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  • Print publication year: 2004
  • Online publication date: June 2012

10 - The Role of Ethnicity on the Gender Gap in Mathematics


Researchers have devoted a great deal of attention to gender differences in math perceptions and performance. Although the gap has closed at some levels, important differences persist and have been addressed in detail in previous chapters. However, when one throws ethnicity into the mix, the picture becomes far more complicated.

While the ethnicity gap has been decreasing over the past few decades, gender differences are a primary focus within the mathematics domain, ethnicity differences are a concern across a wide range of educational areas. This ethnicity gap has been decreasing over the past few decades, however, African American and Latino/Latina students consistently receive lower scores than do European American students across a wide range of high-stakes standardized tests (Camara & Schmidt, 1999; Jencks & Phillips, 1998). Moreover, African American and Latino/Latina high school students and college freshman (Ramist, Lewis, & McCamely-Jenkins, 1993) have lower average grades and class rank than their European American and Asian American counterparts (National Task Force on Minority High Achievement, 1999). In contrast, on most tests, the performance of Asian American test takers is similar to that of European American students. The one exception to this pattern is the Quantitative Test of the Graduate Record Examination where Asian American students score higher than European American students (Camara & Schmidt, 1999).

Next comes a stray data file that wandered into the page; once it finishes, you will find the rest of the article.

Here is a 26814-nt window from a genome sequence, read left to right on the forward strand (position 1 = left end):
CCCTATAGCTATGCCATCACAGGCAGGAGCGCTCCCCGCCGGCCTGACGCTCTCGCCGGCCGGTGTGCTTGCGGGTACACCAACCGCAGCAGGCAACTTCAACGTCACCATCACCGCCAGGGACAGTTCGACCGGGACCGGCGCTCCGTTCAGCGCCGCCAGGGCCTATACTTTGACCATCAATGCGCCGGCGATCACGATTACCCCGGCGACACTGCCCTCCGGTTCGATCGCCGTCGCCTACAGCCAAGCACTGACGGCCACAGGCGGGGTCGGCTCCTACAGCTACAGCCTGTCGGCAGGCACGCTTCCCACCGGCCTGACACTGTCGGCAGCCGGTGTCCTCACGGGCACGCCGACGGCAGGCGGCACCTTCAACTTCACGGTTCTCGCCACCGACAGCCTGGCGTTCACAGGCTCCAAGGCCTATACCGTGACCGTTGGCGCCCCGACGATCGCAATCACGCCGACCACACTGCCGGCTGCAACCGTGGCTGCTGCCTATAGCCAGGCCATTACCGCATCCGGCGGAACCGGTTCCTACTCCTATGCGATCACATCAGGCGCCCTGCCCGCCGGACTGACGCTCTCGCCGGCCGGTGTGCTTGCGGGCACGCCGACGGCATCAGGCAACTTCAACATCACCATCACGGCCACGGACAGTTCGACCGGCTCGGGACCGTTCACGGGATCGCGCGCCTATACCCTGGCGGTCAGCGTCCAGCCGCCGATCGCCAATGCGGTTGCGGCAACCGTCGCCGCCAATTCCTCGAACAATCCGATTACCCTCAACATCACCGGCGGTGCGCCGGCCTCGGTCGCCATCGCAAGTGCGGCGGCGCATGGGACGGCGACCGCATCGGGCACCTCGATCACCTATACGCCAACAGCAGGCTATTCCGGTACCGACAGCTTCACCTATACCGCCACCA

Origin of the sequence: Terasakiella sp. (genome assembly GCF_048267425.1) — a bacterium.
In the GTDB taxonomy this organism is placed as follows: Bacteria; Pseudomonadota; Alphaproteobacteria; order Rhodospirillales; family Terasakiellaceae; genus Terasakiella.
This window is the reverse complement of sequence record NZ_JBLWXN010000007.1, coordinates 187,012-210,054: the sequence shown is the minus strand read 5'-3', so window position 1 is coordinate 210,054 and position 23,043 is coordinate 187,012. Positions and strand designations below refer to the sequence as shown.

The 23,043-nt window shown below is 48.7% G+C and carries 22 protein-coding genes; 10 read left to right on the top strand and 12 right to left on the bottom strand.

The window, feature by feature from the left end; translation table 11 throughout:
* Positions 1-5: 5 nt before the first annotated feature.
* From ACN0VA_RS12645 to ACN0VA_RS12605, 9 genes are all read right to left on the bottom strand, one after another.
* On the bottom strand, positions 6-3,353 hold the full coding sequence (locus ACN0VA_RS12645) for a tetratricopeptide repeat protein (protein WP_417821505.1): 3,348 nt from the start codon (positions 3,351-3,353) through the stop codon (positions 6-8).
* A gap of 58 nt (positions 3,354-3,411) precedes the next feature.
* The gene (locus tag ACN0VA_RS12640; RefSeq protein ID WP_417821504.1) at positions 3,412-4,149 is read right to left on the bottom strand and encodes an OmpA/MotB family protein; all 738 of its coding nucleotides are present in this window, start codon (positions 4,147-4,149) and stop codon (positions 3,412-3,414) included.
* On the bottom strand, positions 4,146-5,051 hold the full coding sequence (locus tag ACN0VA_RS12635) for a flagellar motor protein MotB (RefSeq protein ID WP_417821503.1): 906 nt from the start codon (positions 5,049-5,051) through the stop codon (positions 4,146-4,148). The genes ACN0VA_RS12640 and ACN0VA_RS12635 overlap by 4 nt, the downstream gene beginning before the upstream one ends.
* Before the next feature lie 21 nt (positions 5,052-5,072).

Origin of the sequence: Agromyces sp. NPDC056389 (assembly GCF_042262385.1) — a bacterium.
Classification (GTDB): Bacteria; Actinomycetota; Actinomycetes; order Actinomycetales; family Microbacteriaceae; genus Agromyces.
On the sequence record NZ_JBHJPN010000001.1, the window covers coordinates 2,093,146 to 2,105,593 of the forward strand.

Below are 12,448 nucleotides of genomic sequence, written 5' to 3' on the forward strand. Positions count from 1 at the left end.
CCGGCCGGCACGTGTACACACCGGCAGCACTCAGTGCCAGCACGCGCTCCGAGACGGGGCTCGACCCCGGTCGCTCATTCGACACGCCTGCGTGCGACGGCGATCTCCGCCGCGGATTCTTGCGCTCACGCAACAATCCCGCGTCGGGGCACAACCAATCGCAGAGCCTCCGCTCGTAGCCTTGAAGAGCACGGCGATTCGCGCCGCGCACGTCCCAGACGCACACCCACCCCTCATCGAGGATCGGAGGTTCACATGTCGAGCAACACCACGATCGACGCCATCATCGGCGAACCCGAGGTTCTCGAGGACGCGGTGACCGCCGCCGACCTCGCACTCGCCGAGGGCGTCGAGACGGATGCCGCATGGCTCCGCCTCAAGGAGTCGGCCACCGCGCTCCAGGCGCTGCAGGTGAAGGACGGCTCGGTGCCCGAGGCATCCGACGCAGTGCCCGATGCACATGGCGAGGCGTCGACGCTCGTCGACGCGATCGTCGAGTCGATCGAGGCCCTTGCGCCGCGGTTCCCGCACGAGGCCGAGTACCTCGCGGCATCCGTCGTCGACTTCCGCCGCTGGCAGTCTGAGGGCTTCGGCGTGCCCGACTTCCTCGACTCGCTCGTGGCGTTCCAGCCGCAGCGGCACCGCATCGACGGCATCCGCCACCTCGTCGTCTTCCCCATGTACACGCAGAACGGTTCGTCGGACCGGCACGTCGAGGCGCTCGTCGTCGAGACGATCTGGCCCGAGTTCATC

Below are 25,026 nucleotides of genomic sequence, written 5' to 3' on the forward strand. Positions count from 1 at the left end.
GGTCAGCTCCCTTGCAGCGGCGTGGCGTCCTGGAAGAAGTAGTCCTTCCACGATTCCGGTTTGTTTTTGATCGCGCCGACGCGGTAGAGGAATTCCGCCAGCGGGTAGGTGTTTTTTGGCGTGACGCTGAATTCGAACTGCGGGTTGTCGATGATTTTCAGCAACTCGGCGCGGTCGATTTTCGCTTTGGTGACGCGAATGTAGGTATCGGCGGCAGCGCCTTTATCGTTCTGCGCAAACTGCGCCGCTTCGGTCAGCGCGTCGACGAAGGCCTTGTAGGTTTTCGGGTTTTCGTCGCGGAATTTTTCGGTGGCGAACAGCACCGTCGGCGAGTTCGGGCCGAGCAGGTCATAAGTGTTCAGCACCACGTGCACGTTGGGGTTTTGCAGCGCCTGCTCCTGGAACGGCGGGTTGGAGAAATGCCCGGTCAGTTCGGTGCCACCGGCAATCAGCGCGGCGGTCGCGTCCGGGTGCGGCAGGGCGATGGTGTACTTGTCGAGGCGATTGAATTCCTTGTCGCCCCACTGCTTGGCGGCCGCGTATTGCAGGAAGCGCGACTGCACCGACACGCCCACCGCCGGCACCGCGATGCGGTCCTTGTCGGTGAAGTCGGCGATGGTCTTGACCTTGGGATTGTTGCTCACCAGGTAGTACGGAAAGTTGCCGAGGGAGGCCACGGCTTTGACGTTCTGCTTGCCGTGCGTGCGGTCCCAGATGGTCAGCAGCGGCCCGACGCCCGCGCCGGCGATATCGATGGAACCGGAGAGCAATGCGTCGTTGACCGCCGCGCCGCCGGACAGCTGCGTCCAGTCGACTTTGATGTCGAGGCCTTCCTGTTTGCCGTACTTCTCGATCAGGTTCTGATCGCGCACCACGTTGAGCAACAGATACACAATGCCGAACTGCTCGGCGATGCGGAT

Given these gender and ethnic differences, then, some researchers suggested that women of color should be most disadvantaged group in a math context because they suffer from a double bind: they are ostensibly victims of additive effects related to both gender and ethnicity.

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